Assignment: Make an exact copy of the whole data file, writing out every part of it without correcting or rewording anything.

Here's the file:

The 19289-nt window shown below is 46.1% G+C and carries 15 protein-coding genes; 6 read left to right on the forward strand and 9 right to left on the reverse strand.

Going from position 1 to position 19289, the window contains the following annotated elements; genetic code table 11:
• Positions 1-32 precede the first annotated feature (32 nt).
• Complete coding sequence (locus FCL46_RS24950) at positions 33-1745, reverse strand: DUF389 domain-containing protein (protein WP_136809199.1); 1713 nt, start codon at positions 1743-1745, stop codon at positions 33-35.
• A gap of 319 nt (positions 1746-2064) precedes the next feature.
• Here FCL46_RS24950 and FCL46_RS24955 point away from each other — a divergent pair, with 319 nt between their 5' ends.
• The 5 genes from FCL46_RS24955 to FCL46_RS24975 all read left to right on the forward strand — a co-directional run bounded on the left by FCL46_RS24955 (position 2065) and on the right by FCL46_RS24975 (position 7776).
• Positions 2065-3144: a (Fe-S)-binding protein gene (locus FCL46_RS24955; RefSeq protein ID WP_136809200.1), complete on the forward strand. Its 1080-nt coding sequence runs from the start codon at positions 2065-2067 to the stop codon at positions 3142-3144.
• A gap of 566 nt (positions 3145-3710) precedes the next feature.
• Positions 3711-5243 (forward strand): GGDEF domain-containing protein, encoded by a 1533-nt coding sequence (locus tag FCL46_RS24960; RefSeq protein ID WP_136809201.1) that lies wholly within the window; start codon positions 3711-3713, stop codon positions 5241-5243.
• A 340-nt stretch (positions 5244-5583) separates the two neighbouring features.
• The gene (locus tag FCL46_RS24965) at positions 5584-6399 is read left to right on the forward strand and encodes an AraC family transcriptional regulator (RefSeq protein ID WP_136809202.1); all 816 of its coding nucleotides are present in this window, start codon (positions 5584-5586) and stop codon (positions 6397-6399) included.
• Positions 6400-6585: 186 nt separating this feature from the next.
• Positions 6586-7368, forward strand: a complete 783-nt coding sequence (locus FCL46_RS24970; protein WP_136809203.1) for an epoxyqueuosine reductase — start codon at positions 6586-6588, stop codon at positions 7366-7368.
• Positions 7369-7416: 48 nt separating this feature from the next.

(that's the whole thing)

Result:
The 19289-nt window shown below is 46.1% G+C and carries 15 protein-coding genes; 6 read left to right on the forward strand and 9 right to left on the reverse strand.

Going from position 1 to position 19289, the window contains the following annotated elements; genetic code table 11:
• Positions 1-32 precede the first annotated feature (32 nt).
• Complete coding sequence (locus FCL46_RS24950) at positions 33-1745, reverse strand: DUF389 domain-containing protein (protein WP_136809199.1); 1713 nt, start codon at positions 1743-1745, stop codon at positions 33-35.
• A gap of 319 nt (positions 1746-2064) precedes the next feature.
• Here FCL46_RS24950 and FCL46_RS24955 point away from each other — a divergent pair, with 319 nt between their 5' ends.
• The 5 genes from FCL46_RS24955 to FCL46_RS24975 all read left to right on the forward strand — a co-directional run bounded on the left by FCL46_RS24955 (position 2065) and on the right by FCL46_RS24975 (position 7776).
• Positions 2065-3144: a (Fe-S)-binding protein gene (locus FCL46_RS24955; RefSeq protein ID WP_136809200.1), complete on the forward strand. Its 1080-nt coding sequence runs from the start codon at positions 2065-2067 to the stop codon at positions 3142-3144.
• A gap of 566 nt (positions 3145-3710) precedes the next feature.
• Positions 3711-5243 (forward strand): GGDEF domain-containing protein, encoded by a 1533-nt coding sequence (locus tag FCL46_RS24960; RefSeq protein ID WP_136809201.1) that lies wholly within the window; start codon positions 3711-3713, stop codon positions 5241-5243.
• A 340-nt stretch (positions 5244-5583) separates the two neighbouring features.
• The gene (locus tag FCL46_RS24965) at positions 5584-6399 is read left to right on the forward strand and encodes an AraC family transcriptional regulator (RefSeq protein ID WP_136809202.1); all 816 of its coding nucleotides are present in this window, start codon (positions 5584-5586) and stop codon (positions 6397-6399) included.
• Positions 6400-6585: 186 nt separating this feature from the next.
• Positions 6586-7368, forward strand: a complete 783-nt coding sequence (locus FCL46_RS24970; protein WP_136809203.1) for an epoxyqueuosine reductase — start codon at positions 6586-6588, stop codon at positions 7366-7368.
• Positions 7369-7416: 48 nt separating this feature from the next.